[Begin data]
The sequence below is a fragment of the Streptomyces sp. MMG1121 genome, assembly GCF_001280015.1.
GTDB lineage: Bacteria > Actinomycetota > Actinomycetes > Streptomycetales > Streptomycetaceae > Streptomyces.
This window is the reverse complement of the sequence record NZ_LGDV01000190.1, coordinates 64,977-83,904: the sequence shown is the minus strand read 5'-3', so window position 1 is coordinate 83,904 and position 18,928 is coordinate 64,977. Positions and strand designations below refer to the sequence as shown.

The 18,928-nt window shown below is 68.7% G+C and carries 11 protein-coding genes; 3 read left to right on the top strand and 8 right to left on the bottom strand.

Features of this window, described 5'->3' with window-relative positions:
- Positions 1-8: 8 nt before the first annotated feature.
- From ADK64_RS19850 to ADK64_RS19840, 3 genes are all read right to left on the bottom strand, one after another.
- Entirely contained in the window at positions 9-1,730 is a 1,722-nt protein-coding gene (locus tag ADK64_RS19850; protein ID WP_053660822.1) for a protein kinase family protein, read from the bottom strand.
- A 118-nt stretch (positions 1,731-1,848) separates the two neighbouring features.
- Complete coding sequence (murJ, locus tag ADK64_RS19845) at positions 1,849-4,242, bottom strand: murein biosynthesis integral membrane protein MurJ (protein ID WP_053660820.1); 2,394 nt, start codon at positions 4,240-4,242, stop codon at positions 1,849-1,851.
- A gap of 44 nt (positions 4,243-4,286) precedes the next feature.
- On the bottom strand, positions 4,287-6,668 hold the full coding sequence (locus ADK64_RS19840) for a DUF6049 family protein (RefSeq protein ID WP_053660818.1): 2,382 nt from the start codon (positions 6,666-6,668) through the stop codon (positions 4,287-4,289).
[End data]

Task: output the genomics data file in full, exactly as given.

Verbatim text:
The sequence below is a fragment of the Streptomyces sp. MMG1121 genome, assembly GCF_001280015.1.
GTDB lineage: Bacteria > Actinomycetota > Actinomycetes > Streptomycetales > Streptomycetaceae > Streptomyces.
This window is the reverse complement of the sequence record NZ_LGDV01000190.1, coordinates 64,977-83,904: the sequence shown is the minus strand read 5'-3', so window position 1 is coordinate 83,904 and position 18,928 is coordinate 64,977. Positions and strand designations below refer to the sequence as shown.

The 18,928-nt window shown below is 68.7% G+C and carries 11 protein-coding genes; 3 read left to right on the top strand and 8 right to left on the bottom strand.

Features of this window, described 5'->3' with window-relative positions:
- Positions 1-8: 8 nt before the first annotated feature.
- From ADK64_RS19850 to ADK64_RS19840, 3 genes are all read right to left on the bottom strand, one after another.
- Entirely contained in the window at positions 9-1,730 is a 1,722-nt protein-coding gene (locus tag ADK64_RS19850; protein ID WP_053660822.1) for a protein kinase family protein, read from the bottom strand.
- A 118-nt stretch (positions 1,731-1,848) separates the two neighbouring features.
- Complete coding sequence (murJ, locus tag ADK64_RS19845) at positions 1,849-4,242, bottom strand: murein biosynthesis integral membrane protein MurJ (protein ID WP_053660820.1); 2,394 nt, start codon at positions 4,240-4,242, stop codon at positions 1,849-1,851.
- A gap of 44 nt (positions 4,243-4,286) precedes the next feature.
- On the bottom strand, positions 4,287-6,668 hold the full coding sequence (locus ADK64_RS19840) for a DUF6049 family protein (RefSeq protein ID WP_053660818.1): 2,382 nt from the start codon (positions 6,666-6,668) through the stop codon (positions 4,287-4,289).